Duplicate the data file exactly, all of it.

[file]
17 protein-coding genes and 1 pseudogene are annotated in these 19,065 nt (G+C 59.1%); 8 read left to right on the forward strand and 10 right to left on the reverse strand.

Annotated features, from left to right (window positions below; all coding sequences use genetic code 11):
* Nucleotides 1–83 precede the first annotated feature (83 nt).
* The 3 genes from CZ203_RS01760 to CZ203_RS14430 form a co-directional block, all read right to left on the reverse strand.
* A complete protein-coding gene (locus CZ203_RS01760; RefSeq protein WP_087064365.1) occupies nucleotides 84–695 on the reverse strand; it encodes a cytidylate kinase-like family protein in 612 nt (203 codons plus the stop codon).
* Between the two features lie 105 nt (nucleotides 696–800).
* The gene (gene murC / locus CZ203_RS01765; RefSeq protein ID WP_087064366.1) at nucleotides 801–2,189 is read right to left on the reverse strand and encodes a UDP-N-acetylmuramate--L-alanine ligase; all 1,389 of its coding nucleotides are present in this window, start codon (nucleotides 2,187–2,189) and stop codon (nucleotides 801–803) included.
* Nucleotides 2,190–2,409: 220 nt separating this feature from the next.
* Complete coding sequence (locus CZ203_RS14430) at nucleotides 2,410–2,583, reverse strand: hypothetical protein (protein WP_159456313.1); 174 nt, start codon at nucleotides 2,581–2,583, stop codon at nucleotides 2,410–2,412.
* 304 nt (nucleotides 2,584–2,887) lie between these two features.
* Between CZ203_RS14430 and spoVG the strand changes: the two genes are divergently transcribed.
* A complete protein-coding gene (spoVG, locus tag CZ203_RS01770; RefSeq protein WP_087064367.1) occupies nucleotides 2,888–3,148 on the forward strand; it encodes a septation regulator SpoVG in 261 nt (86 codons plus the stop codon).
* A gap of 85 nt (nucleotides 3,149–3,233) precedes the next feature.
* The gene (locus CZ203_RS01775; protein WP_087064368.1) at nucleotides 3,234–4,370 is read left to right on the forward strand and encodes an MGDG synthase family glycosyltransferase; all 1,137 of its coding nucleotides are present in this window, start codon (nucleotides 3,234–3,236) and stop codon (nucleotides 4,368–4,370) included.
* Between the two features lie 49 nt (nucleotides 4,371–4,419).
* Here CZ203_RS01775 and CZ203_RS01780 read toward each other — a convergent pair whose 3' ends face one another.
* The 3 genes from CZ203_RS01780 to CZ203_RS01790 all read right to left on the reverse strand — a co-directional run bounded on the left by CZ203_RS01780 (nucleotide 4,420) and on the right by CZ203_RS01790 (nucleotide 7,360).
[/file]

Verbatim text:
17 protein-coding genes and 1 pseudogene are annotated in these 19,065 nt (G+C 59.1%); 8 read left to right on the forward strand and 10 right to left on the reverse strand.

Annotated features, from left to right (window positions below; all coding sequences use genetic code 11):
* Nucleotides 1–83 precede the first annotated feature (83 nt).
* The 3 genes from CZ203_RS01760 to CZ203_RS14430 form a co-directional block, all read right to left on the reverse strand.
* A complete protein-coding gene (locus CZ203_RS01760; RefSeq protein WP_087064365.1) occupies nucleotides 84–695 on the reverse strand; it encodes a cytidylate kinase-like family protein in 612 nt (203 codons plus the stop codon).
* Between the two features lie 105 nt (nucleotides 696–800).
* The gene (gene murC / locus CZ203_RS01765; RefSeq protein ID WP_087064366.1) at nucleotides 801–2,189 is read right to left on the reverse strand and encodes a UDP-N-acetylmuramate--L-alanine ligase; all 1,389 of its coding nucleotides are present in this window, start codon (nucleotides 2,187–2,189) and stop codon (nucleotides 801–803) included.
* Nucleotides 2,190–2,409: 220 nt separating this feature from the next.
* Complete coding sequence (locus CZ203_RS14430) at nucleotides 2,410–2,583, reverse strand: hypothetical protein (protein WP_159456313.1); 174 nt, start codon at nucleotides 2,581–2,583, stop codon at nucleotides 2,410–2,412.
* 304 nt (nucleotides 2,584–2,887) lie between these two features.
* Between CZ203_RS14430 and spoVG the strand changes: the two genes are divergently transcribed.
* A complete protein-coding gene (spoVG, locus tag CZ203_RS01770; RefSeq protein WP_087064367.1) occupies nucleotides 2,888–3,148 on the forward strand; it encodes a septation regulator SpoVG in 261 nt (86 codons plus the stop codon).
* A gap of 85 nt (nucleotides 3,149–3,233) precedes the next feature.
* The gene (locus CZ203_RS01775; protein WP_087064368.1) at nucleotides 3,234–4,370 is read left to right on the forward strand and encodes an MGDG synthase family glycosyltransferase; all 1,137 of its coding nucleotides are present in this window, start codon (nucleotides 3,234–3,236) and stop codon (nucleotides 4,368–4,370) included.
* Between the two features lie 49 nt (nucleotides 4,371–4,419).
* Here CZ203_RS01775 and CZ203_RS01780 read toward each other — a convergent pair whose 3' ends face one another.
* The 3 genes from CZ203_RS01780 to CZ203_RS01790 all read right to left on the reverse strand — a co-directional run bounded on the left by CZ203_RS01780 (nucleotide 4,420) and on the right by CZ203_RS01790 (nucleotide 7,360).